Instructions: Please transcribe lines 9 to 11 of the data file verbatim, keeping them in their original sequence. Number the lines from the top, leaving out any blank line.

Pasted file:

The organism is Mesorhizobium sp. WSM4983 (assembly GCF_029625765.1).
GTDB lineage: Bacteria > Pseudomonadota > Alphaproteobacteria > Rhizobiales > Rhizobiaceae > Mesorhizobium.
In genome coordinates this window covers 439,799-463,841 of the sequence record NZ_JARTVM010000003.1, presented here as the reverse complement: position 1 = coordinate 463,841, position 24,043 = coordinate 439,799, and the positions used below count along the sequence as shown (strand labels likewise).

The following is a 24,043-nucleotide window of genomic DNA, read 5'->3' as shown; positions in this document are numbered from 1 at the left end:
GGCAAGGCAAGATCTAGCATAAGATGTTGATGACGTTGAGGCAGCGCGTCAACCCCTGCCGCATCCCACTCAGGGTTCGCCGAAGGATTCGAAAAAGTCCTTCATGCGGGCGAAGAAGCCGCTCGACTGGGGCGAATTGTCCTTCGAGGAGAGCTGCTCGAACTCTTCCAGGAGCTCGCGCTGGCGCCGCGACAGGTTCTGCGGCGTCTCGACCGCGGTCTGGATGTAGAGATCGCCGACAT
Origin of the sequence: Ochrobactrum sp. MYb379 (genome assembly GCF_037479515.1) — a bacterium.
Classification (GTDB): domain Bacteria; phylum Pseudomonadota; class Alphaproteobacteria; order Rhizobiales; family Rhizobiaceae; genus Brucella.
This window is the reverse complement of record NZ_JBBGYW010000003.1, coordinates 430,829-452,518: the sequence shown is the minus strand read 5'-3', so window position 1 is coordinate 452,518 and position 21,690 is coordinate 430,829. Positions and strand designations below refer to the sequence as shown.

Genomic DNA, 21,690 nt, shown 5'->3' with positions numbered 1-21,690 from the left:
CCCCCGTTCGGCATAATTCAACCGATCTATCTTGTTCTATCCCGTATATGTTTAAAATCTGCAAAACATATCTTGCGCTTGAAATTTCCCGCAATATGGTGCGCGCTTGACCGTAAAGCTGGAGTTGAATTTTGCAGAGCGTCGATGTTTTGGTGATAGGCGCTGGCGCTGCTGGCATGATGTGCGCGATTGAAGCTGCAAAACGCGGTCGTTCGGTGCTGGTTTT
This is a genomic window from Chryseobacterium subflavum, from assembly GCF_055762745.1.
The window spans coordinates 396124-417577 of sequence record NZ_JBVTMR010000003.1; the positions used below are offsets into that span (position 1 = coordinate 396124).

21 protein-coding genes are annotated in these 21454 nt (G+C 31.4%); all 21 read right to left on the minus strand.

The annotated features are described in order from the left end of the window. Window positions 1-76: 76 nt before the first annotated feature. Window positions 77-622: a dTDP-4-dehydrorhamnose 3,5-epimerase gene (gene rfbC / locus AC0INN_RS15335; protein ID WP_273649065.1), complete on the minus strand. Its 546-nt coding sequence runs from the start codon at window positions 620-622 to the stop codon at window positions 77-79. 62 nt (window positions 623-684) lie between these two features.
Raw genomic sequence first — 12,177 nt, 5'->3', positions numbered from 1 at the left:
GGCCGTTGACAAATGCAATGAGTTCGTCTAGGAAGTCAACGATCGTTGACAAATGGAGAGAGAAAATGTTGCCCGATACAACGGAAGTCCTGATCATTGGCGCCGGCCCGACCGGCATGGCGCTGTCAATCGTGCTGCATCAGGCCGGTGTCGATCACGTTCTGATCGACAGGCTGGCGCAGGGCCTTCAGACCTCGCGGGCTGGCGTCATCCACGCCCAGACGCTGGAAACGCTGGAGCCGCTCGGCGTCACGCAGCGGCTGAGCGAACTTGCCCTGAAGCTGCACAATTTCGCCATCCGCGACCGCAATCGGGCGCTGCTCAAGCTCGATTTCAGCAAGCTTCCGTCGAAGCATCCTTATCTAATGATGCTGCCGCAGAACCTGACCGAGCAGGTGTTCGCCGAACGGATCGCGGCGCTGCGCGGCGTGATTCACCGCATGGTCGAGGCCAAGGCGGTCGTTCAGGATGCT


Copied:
Genomic DNA, 21,690 nt, shown 5'->3' with positions numbered 1-21,690 from the left:
CCCCCGTTCGGCATAATTCAACCGATCTATCTTGTTCTATCCCGTATATGTTTAAAATCTGCAAAACATATCTTGCGCTTGAAATTTCCCGCAATATGGTGCGCGCTTGACCGTAAAGCTGGAGTTGAATTTTGCAGAGCGTCGATGTTTTGGTGATAGGCGCTGGCGCTGCTGGCATGATGTGCGCGATTGAAGCTGCAAAACGCGGTCGTTCGGTGCTGGTTTT
This is a genomic window from Chryseobacterium subflavum, from assembly GCF_055762745.1.